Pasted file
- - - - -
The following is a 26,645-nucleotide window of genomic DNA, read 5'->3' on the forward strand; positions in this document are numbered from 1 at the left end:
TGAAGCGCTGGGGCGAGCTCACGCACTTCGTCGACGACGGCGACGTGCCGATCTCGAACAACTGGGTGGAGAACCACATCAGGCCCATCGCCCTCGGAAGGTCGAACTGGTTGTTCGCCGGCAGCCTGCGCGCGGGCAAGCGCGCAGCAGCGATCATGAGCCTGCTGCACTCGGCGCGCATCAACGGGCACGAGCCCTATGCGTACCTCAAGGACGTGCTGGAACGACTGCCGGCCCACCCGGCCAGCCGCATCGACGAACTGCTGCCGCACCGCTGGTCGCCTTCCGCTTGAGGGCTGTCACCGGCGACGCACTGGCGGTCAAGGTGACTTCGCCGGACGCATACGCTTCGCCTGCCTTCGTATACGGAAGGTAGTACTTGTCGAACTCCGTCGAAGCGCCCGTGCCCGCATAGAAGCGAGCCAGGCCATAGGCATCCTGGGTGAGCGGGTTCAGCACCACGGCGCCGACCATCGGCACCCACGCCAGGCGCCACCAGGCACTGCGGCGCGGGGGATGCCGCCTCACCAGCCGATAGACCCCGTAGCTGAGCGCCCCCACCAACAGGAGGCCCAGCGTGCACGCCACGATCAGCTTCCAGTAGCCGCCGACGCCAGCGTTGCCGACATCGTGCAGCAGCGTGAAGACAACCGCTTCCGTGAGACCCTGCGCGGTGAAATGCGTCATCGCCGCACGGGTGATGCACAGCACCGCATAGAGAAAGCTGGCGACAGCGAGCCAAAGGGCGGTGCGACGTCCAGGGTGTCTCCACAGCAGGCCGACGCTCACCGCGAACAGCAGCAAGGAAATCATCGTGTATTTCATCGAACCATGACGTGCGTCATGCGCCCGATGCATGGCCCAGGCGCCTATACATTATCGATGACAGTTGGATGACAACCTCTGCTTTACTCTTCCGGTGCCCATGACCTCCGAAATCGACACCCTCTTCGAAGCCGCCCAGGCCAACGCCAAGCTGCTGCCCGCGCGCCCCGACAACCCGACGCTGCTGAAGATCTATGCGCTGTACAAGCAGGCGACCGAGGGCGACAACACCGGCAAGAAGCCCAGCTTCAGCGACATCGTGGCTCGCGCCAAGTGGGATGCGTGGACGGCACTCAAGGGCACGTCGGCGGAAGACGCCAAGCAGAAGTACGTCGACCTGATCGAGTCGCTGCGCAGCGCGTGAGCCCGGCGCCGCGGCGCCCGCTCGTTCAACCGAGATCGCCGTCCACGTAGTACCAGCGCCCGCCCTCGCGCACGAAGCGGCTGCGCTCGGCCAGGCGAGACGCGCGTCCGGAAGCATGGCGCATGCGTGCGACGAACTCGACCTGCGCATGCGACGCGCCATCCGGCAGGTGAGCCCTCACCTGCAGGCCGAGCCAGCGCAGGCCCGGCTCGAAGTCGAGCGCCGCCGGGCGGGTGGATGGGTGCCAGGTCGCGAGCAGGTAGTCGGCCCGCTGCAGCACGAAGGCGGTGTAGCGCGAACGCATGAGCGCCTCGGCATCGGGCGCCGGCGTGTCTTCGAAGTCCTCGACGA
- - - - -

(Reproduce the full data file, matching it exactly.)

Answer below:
The following is a 26,645-nucleotide window of genomic DNA, read 5'->3' on the forward strand; positions in this document are numbered from 1 at the left end:
TGAAGCGCTGGGGCGAGCTCACGCACTTCGTCGACGACGGCGACGTGCCGATCTCGAACAACTGGGTGGAGAACCACATCAGGCCCATCGCCCTCGGAAGGTCGAACTGGTTGTTCGCCGGCAGCCTGCGCGCGGGCAAGCGCGCAGCAGCGATCATGAGCCTGCTGCACTCGGCGCGCATCAACGGGCACGAGCCCTATGCGTACCTCAAGGACGTGCTGGAACGACTGCCGGCCCACCCGGCCAGCCGCATCGACGAACTGCTGCCGCACCGCTGGTCGCCTTCCGCTTGAGGGCTGTCACCGGCGACGCACTGGCGGTCAAGGTGACTTCGCCGGACGCATACGCTTCGCCTGCCTTCGTATACGGAAGGTAGTACTTGTCGAACTCCGTCGAAGCGCCCGTGCCCGCATAGAAGCGAGCCAGGCCATAGGCATCCTGGGTGAGCGGGTTCAGCACCACGGCGCCGACCATCGGCACCCACGCCAGGCGCCACCAGGCACTGCGGCGCGGGGGATGCCGCCTCACCAGCCGATAGACCCCGTAGCTGAGCGCCCCCACCAACAGGAGGCCCAGCGTGCACGCCACGATCAGCTTCCAGTAGCCGCCGACGCCAGCGTTGCCGACATCGTGCAGCAGCGTGAAGACAACCGCTTCCGTGAGACCCTGCGCGGTGAAATGCGTCATCGCCGCACGGGTGATGCACAGCACCGCATAGAGAAAGCTGGCGACAGCGAGCCAAAGGGCGGTGCGACGTCCAGGGTGTCTCCACAGCAGGCCGACGCTCACCGCGAACAGCAGCAAGGAAATCATCGTGTATTTCATCGAACCATGACGTGCGTCATGCGCCCGATGCATGGCCCAGGCGCCTATACATTATCGATGACAGTTGGATGACAACCTCTGCTTTACTCTTCCGGTGCCCATGACCTCCGAAATCGACACCCTCTTCGAAGCCGCCCAGGCCAACGCCAAGCTGCTGCCCGCGCGCCCCGACAACCCGACGCTGCTGAAGATCTATGCGCTGTACAAGCAGGCGACCGAGGGCGACAACACCGGCAAGAAGCCCAGCTTCAGCGACATCGTGGCTCGCGCCAAGTGGGATGCGTGGACGGCACTCAAGGGCACGTCGGCGGAAGACGCCAAGCAGAAGTACGTCGACCTGATCGAGTCGCTGCGCAGCGCGTGAGCCCGGCGCCGCGGCGCCCGCTCGTTCAACCGAGATCGCCGTCCACGTAGTACCAGCGCCCGCCCTCGCGCACGAAGCGGCTGCGCTCGGCCAGGCGAGACGCGCGTCCGGAAGCATGGCGCATGCGTGCGACGAACTCGACCTGCGCATGCGACGCGCCATCCGGCAGGTGAGCCCTCACCTGCAGGCCGAGCCAGCGCAGGCCCGGCTCGAAGTCGAGCGCCGCCGGGCGGGTGGATGGGTGCCAGGTCGCGAGCAGGTAGTCGGCCCGCTGCAGCACGAAGGCGGTGTAGCGCGAACGCATGAGCGCCTCGGCATCGGGCGCCGGCGTGTCTTCGAAGTCCTCGACGA